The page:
This week, FCC Chair Tom Wheeler posted a blog on the Commission’s site saying it would decline to update its good faith retransmission consent negotiation rules.
“Based on the staff’s careful review of the record, it is clear that more rules in this area are not what we need at this point,” Wheeler writes. “So, today I announce that we will not proceed at this time to adopt additional rules governing good faith negotiations for retransmission consent.”
The full post is available here.
The American Cable Association, which represents small- and medium-sized independent operators, responded with a statement stating it is “shocked and appalled that FCC Chairman Tom Wheeler, who has placed such urgency in reducing consumer confusion in the marketplace, has decided to leave unchanged the retransmission consent regime that a bipartisan Congress asked the agency to review in the Satellite Television Extension and Localism Act Reauthorization Act of 2014 (STELAR).”
ACA President and CEO Matthew M. Polka says in the statement: “To do so in the face of historic numbers of broadcast blackouts and clear signs of market failure and widespread consumer harm is stunning. The chairman’s decision ignores the plight of millions of consumers served by MVPDs who have repeatedly been victimized by broadcasters’ heavy-handed bargaining tactics, such as pulling signals prior to a marquee event like the Oscars or baseball’s All-Star game.”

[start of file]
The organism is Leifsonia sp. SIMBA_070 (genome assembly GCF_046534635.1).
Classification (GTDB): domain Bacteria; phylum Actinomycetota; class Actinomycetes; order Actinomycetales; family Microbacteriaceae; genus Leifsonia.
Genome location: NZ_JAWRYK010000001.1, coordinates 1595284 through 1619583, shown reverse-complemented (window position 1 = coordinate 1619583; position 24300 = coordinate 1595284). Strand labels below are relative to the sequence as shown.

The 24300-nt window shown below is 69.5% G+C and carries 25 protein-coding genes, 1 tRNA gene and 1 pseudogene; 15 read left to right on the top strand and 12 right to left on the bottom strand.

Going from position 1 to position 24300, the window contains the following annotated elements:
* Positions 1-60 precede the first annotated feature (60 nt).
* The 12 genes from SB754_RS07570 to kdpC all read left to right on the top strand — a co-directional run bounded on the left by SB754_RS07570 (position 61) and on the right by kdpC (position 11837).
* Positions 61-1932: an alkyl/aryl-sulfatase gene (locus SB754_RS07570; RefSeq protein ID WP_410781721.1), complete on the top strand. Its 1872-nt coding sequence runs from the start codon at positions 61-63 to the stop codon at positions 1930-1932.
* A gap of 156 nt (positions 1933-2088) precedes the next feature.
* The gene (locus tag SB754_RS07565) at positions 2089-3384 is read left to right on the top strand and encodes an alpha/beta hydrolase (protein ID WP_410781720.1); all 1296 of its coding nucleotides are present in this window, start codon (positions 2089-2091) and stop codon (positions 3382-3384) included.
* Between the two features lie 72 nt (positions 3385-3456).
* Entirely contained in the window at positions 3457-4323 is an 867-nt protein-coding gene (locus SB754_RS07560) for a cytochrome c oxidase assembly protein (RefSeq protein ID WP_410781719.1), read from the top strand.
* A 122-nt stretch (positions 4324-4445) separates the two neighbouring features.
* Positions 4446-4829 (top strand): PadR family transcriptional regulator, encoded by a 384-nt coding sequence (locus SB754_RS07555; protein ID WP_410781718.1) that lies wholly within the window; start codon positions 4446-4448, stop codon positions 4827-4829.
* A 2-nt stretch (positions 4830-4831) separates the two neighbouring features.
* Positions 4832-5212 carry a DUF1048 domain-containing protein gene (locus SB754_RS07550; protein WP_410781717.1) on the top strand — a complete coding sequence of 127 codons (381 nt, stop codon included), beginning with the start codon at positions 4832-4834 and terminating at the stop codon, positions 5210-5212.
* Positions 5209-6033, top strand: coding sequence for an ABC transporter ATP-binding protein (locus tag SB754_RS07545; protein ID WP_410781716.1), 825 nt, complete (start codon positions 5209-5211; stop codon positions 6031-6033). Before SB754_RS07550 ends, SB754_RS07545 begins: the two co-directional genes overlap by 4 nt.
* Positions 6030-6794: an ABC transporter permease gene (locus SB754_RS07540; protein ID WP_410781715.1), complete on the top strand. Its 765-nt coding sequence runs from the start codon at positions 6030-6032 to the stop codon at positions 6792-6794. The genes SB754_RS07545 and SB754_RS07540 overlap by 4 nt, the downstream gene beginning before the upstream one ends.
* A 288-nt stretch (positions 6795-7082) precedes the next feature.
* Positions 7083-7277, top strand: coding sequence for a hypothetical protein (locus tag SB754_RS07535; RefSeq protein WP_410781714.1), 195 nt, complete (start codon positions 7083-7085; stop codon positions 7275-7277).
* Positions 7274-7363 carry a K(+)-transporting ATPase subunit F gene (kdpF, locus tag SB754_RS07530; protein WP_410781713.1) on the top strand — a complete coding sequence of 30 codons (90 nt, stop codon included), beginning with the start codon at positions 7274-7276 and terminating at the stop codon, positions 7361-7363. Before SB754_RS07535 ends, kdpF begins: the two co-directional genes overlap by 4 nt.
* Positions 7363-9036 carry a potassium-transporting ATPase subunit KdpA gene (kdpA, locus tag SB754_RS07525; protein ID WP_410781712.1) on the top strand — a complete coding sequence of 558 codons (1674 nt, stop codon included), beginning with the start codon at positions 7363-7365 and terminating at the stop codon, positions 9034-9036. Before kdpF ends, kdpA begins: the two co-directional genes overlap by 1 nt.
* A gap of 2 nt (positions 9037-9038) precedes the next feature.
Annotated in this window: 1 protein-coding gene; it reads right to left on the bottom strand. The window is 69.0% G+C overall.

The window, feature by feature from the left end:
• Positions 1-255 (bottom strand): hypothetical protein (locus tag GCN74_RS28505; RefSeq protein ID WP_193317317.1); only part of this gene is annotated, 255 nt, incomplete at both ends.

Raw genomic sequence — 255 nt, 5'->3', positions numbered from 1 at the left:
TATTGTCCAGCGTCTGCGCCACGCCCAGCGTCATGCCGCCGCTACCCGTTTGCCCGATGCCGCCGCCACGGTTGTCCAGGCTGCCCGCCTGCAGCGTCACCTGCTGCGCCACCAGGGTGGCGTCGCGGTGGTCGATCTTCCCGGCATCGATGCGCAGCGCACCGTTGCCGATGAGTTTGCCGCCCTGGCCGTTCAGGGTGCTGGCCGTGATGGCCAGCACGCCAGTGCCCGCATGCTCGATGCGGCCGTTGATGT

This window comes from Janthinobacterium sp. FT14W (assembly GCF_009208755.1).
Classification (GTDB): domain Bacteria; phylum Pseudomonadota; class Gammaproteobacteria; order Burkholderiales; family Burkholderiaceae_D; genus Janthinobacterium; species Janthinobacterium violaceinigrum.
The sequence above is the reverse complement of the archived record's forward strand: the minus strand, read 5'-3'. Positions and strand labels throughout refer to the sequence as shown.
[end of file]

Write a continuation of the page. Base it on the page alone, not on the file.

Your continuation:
Polka add that he thinks the decision “will serve no purpose other than to perpetuate and most likely escalate negotiating schemes that will result in consumer harm on a colossal scale by ignoring tangible evidence that the retransmission consent regime is broken, outdated and contributing to the skyrocketing increase in retransmission consent payments and a record number of TV station initiated signal blackouts.”
ACA points to an American Television Alliance (ATVA) analysis, which reports that TV stations have caused 600 blackouts since 2010, and since 2005, retransmission consent fees have risen 22,400 percent. SNL Kagan recently updated its projections to show that total retransmission consent payments will hit $10.29 billion in 2021, up from $7.21 billion in 2016, ACA also noted in a press release.
Filed Under: Industry regulations